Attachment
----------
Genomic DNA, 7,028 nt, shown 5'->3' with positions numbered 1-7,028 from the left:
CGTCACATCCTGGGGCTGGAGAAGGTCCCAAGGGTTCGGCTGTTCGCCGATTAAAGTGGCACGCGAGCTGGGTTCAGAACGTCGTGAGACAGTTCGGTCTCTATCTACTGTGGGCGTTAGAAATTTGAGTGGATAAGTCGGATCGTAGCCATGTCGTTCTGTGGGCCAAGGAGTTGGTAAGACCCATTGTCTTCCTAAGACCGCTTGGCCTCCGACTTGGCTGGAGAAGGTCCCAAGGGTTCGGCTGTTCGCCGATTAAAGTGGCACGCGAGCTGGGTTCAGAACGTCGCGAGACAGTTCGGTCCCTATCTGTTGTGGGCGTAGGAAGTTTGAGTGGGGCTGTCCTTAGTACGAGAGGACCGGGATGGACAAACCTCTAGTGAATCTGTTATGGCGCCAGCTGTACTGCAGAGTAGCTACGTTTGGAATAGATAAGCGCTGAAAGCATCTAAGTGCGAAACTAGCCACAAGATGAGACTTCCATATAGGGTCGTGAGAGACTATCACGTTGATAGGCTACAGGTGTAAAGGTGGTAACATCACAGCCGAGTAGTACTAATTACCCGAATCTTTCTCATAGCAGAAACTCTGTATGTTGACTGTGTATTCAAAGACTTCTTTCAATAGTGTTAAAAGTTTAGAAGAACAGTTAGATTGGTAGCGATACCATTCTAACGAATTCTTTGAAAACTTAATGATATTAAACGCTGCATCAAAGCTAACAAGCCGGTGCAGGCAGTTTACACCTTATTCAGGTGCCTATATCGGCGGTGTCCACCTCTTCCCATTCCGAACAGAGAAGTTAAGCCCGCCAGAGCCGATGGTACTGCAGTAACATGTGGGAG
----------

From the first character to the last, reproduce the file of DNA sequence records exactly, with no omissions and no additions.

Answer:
Genomic DNA, 7,028 nt, shown 5'->3' with positions numbered 1-7,028 from the left:
CGTCACATCCTGGGGCTGGAGAAGGTCCCAAGGGTTCGGCTGTTCGCCGATTAAAGTGGCACGCGAGCTGGGTTCAGAACGTCGTGAGACAGTTCGGTCTCTATCTACTGTGGGCGTTAGAAATTTGAGTGGATAAGTCGGATCGTAGCCATGTCGTTCTGTGGGCCAAGGAGTTGGTAAGACCCATTGTCTTCCTAAGACCGCTTGGCCTCCGACTTGGCTGGAGAAGGTCCCAAGGGTTCGGCTGTTCGCCGATTAAAGTGGCACGCGAGCTGGGTTCAGAACGTCGCGAGACAGTTCGGTCCCTATCTGTTGTGGGCGTAGGAAGTTTGAGTGGGGCTGTCCTTAGTACGAGAGGACCGGGATGGACAAACCTCTAGTGAATCTGTTATGGCGCCAGCTGTACTGCAGAGTAGCTACGTTTGGAATAGATAAGCGCTGAAAGCATCTAAGTGCGAAACTAGCCACAAGATGAGACTTCCATATAGGGTCGTGAGAGACTATCACGTTGATAGGCTACAGGTGTAAAGGTGGTAACATCACAGCCGAGTAGTACTAATTACCCGAATCTTTCTCATAGCAGAAACTCTGTATGTTGACTGTGTATTCAAAGACTTCTTTCAATAGTGTTAAAAGTTTAGAAGAACAGTTAGATTGGTAGCGATACCATTCTAACGAATTCTTTGAAAACTTAATGATATTAAACGCTGCATCAAAGCTAACAAGCCGGTGCAGGCAGTTTACACCTTATTCAGGTGCCTATATCGGCGGTGTCCACCTCTTCCCATTCCGAACAGAGAAGTTAAGCCCGCCAGAGCCGATGGTACTGCAGTAACATGTGGGAG